Lopinot History,Viewing Paragran and Saut Deau

Paragrant and Saut D'eauParagran Bay and RidgeFlowerFlowerLopinot was founded in 1806 by the French

Count of that same name. ( Originally spelt LOPPINOT )

This makes thecommunity 203 years old. The history behind

this idyllic and serene village is extraordinary.

When the Count arrived in Trinidad

after fleeing St. Domingue (Haiti) with his

servants and slaves, he did not at first settle

in the valley we know today. That area was

untouched and would have remained so had it

not been for the failure of his efforts to harvest

Sugar as his main crop in Tacarigua. After legal battles which

acquitted him of all debts, he tried anew and

proceeded up the Arouca River, where he

came across a most beautiful valley and laid

the foundation for what is now the Community

named after him. He named his estate

” La Reconnaissance. ” and endeavoured to

plant new emerging crops: Cocoa and Coffee.

He died a few years after settling in as a result of a horse

riding accident and the estate was left to his wife

whose grief soon sent her to her husband’s side in his

tomb. La Reconnaissance was left to be reclaimed

by nature and was occasionally sold from one hand to

the other and eventually ended up as state property.

The estate was now left abandoned and forlorn .

Then, in 1939, the British Government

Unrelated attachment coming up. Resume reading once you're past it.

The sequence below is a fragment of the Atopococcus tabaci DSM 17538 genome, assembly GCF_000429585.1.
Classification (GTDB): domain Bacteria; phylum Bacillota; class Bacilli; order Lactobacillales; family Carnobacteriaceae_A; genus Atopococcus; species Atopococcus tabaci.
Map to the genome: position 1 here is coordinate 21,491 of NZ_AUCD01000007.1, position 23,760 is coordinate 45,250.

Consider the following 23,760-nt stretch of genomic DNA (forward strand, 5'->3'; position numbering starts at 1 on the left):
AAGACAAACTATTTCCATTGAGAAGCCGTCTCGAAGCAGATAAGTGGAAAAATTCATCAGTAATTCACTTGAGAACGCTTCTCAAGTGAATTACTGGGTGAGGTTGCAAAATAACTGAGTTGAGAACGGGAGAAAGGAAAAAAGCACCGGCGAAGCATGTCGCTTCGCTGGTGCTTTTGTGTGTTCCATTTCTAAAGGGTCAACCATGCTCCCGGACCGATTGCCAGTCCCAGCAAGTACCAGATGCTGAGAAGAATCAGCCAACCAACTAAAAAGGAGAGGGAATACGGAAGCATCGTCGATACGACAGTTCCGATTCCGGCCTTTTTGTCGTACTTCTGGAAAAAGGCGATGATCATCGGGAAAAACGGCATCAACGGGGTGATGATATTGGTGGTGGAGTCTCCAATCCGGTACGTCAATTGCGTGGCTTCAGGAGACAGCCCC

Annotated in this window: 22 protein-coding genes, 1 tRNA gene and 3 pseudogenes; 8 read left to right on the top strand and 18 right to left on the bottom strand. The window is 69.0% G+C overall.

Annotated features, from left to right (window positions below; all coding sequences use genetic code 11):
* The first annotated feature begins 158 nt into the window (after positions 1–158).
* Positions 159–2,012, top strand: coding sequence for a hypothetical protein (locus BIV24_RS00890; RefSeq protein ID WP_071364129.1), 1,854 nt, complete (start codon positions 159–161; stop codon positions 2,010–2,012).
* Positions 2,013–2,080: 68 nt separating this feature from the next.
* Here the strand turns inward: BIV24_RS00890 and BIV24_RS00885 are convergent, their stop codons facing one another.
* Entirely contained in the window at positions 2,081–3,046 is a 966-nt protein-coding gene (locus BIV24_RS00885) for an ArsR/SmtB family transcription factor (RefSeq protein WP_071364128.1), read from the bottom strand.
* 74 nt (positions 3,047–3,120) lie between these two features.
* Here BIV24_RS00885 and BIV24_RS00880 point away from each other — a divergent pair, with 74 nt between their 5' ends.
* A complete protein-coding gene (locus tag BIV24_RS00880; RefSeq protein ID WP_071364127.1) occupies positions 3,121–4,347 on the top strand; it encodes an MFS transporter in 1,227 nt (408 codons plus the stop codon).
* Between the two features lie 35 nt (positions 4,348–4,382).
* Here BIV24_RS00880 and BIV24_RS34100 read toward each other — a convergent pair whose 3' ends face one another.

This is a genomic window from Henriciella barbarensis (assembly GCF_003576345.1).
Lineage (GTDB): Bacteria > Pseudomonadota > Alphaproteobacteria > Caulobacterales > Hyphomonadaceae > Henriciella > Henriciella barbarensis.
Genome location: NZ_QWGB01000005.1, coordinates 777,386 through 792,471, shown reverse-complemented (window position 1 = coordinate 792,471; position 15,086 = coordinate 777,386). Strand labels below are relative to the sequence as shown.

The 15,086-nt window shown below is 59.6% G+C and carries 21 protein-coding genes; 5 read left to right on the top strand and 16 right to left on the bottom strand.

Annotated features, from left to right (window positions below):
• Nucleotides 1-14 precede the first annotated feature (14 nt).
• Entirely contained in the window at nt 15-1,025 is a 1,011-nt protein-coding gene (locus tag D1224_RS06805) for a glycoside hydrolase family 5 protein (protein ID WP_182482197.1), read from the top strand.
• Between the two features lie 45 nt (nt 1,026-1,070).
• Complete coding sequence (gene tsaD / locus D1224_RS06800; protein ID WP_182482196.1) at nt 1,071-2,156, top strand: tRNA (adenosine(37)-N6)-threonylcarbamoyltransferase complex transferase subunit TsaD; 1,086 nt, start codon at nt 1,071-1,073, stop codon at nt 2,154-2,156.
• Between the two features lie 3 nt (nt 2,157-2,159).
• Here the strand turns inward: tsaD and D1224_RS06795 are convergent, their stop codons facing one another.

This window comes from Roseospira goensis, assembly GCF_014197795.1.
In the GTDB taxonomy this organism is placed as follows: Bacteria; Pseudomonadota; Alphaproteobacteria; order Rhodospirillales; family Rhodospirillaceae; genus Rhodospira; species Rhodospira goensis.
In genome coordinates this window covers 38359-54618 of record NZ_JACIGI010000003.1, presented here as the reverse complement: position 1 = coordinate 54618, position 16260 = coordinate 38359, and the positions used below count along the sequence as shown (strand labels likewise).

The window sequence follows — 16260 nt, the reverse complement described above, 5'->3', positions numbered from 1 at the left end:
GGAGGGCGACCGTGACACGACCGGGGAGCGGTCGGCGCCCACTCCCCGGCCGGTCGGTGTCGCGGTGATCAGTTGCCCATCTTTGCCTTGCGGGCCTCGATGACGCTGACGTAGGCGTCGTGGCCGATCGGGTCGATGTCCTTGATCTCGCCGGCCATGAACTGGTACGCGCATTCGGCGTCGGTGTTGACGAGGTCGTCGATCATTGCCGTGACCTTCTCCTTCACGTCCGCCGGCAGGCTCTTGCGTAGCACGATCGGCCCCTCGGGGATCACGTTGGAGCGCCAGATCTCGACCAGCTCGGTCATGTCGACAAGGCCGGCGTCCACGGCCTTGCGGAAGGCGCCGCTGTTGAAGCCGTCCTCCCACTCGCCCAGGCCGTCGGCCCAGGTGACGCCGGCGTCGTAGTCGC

decided that the neighbouring valley

of Caura would be utilized as a dam

to cater for the water needs of a

bourgeoning national population. The

residents from the Village of

La Veronica (There never was a Cuara

Village) were, by 1945, resettled

on the Lopinot Estate. They brought

their Venezuelan traditions with them,

traditions like the Cruz de Mayo and

Parang which are still alive and well.

Caura Valley was never converted into a dam. Legend has

it that the project was cursed by the resident Catholic Priest

whose Church was dynamited to make way for the ill-fated


The years passed slowly and time stayed his hand in this

most serene and alluring of communities. Proud Hispanic

Traditions live on in this” Valley of Living Heritage”

The village was also a site for almost daily

visits from the residents of the villages of

Buenos Ayres and La Pastora ,

neighboring communities to the North

of Lopinot.

The daily routines on the Cocoa estates

of La Pastora, Buenos Ayres and Lopinot

Settlement accompanied as usual by the

sound of the noble and sincere music we

know as Parang, were a work of art. Cocoa

and citrus Estates in Trinidad are the only

man induced forest systems that actually

resemble a natural forested system in nearly all

respects. “Cocoa payols” were essentially our first eco-friendly


What we know as Lopinot Village today has not changed much

from the early years except for the Restoration of the Count’s

House of Residence which is commonly called the Historical

Complex or Lopinot’s House. This community still remains one

of the most serenely beautiful places in Trinidad & Tobago.